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Output format
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vertex_color(Vertex,Color) a color of a vertex
vertex_bin(Vertex,Bin) a vertex in a bin
bin(Color,Bin,Vertex) a bin for a colored vertex
edge_matching_selected(Area,Vertex) a selected area for border element
usedcolor(Color) a color used in a solution
usedbin(Bin) a bin used in a solution
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EXAMPLE
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%%% Input:
nrofcolors(4).
nrofbins(3).
maxbinsize(5).
maxborder(3).
edge("b1","s1").
edge("s1","p1").
edge("p1","b2").
edge("b2","p2").
edge("p2","b3").
edge("b3","p3").
edge("p3","s2").
edge("s2","b4").
edge("p1","b5").
edge("b5","e1").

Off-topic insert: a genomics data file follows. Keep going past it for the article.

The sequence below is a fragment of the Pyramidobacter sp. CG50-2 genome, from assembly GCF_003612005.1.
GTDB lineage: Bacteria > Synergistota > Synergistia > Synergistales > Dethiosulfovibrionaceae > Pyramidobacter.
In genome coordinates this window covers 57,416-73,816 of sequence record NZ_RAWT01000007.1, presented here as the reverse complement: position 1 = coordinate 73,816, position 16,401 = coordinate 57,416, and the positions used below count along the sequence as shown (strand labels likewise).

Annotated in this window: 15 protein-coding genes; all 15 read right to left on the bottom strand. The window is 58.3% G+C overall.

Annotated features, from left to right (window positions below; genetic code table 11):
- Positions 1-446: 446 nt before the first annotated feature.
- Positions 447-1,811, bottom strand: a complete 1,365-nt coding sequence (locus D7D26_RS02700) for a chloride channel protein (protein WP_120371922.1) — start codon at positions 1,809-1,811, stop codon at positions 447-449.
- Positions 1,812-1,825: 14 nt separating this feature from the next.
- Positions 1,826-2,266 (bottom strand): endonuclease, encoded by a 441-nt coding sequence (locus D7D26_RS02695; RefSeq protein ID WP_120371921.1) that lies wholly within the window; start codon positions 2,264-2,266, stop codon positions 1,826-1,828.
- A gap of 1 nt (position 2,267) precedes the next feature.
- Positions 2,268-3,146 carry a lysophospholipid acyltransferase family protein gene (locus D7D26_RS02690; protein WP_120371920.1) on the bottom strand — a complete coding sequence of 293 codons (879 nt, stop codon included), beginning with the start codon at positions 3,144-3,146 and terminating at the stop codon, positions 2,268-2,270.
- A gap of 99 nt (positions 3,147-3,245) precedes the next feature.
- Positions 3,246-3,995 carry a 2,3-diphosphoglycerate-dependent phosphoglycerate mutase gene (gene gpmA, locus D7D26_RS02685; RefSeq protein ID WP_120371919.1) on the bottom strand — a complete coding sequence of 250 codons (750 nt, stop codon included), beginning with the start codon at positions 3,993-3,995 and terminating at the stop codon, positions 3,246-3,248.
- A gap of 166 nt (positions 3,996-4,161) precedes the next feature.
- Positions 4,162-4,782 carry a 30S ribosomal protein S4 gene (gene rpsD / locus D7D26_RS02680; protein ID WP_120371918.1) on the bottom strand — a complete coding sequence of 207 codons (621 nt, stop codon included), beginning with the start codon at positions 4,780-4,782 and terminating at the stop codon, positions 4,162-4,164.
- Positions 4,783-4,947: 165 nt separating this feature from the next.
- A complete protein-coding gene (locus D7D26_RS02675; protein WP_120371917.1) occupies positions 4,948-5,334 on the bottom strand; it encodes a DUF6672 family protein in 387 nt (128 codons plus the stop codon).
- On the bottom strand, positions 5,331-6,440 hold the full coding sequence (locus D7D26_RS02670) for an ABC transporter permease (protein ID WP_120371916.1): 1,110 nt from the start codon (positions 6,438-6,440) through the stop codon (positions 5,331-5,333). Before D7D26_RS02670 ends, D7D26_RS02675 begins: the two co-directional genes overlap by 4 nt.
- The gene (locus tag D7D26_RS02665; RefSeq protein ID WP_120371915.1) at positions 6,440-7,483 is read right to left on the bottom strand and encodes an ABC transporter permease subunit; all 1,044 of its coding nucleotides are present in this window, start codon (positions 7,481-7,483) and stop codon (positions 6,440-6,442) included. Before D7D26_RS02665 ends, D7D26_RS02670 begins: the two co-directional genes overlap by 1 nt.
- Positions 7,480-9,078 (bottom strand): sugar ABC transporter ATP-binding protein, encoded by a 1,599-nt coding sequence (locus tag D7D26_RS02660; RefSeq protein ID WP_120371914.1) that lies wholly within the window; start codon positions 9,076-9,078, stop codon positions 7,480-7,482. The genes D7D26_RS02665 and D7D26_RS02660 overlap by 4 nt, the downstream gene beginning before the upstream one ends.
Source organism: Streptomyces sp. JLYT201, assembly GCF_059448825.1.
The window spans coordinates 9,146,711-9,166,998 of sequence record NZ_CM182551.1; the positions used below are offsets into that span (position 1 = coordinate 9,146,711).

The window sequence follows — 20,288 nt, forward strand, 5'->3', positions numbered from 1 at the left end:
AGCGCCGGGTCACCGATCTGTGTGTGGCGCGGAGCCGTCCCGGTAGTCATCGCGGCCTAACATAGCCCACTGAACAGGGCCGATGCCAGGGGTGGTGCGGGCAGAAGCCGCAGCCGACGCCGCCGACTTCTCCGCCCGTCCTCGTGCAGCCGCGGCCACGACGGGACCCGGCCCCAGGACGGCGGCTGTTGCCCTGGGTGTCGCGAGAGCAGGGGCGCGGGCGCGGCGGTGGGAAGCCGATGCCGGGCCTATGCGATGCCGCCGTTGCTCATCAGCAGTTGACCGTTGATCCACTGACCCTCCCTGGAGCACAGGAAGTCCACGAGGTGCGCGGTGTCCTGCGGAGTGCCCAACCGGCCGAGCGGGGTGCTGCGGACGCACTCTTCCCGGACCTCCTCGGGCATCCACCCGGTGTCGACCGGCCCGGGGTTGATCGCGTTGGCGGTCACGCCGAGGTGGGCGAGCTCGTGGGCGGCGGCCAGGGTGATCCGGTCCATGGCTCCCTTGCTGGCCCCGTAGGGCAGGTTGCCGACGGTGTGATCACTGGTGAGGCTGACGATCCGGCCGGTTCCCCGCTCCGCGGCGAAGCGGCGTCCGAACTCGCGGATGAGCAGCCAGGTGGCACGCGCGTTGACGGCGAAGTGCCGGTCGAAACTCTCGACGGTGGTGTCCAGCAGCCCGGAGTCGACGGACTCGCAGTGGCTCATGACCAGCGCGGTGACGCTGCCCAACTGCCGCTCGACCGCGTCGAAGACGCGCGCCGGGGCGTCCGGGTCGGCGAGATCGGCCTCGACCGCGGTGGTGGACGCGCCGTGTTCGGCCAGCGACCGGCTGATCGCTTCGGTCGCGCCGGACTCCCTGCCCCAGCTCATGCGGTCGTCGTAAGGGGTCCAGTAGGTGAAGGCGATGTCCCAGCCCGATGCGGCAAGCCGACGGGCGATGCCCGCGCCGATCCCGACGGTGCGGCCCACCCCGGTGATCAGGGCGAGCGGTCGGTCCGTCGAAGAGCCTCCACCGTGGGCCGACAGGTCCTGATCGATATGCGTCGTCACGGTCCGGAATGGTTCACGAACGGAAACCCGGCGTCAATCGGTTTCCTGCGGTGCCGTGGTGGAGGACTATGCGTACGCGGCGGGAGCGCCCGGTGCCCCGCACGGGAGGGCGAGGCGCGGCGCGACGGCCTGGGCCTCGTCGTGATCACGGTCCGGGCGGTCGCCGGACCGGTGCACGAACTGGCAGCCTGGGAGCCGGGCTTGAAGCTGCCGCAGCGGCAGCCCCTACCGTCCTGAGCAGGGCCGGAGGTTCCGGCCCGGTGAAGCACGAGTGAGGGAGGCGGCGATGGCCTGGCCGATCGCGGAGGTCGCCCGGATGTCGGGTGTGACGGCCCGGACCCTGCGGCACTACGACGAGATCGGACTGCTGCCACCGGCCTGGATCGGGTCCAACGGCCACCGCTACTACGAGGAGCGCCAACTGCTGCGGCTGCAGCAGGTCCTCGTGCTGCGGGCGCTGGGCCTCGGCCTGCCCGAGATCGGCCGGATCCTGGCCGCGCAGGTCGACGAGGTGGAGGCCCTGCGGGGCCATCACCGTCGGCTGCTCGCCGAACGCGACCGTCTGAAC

edge("e1","b6").
edge("b6","p3").
edge("b7","s3").
edge("s3","p4").
edge("p4","b8").
edge("b8","p5").
edge("p5","b9").
edge("b9","p6").
edge("p6","s4").
edge("s4","b10").
edge("p4","b11").
edge("b11","e2").
edge("e2","b12").
edge("b12","p6").
edge("p2","p5").
type("b1","b").
type("b2","b").
type("b3","b").
type("b4","b").
type("b5","b").
type("b6","b").
type("b7","b").
type("b8","b").
type("b9","b").
type("b10","b").
type("b11","b").
type("b12","b").
type("e1","e").
type("e2","e").
type("s1","s").
type("s2","s").
type("s3","s").
type("s4","s").
type("p1","p").
type("p2","p").
type("p3","p").
type("p4","p").
type("p5","p").
type("p6","p").
size("b1",1).
size("b2",1).
size("b3",1).
size("b4",1).
size("b5",1).
size("b6",1).
size("b7",1).
size("b8",1).
size("b9",1).
size("b10",1).
size("b11",1).
size("b12",1).
size("e1",2).
size("e2",2).
size("s1",3).
size("s2",3).
size("s3",3).
size("s4",3).
size("p1",4).
size("p2",4).
size("p3",4).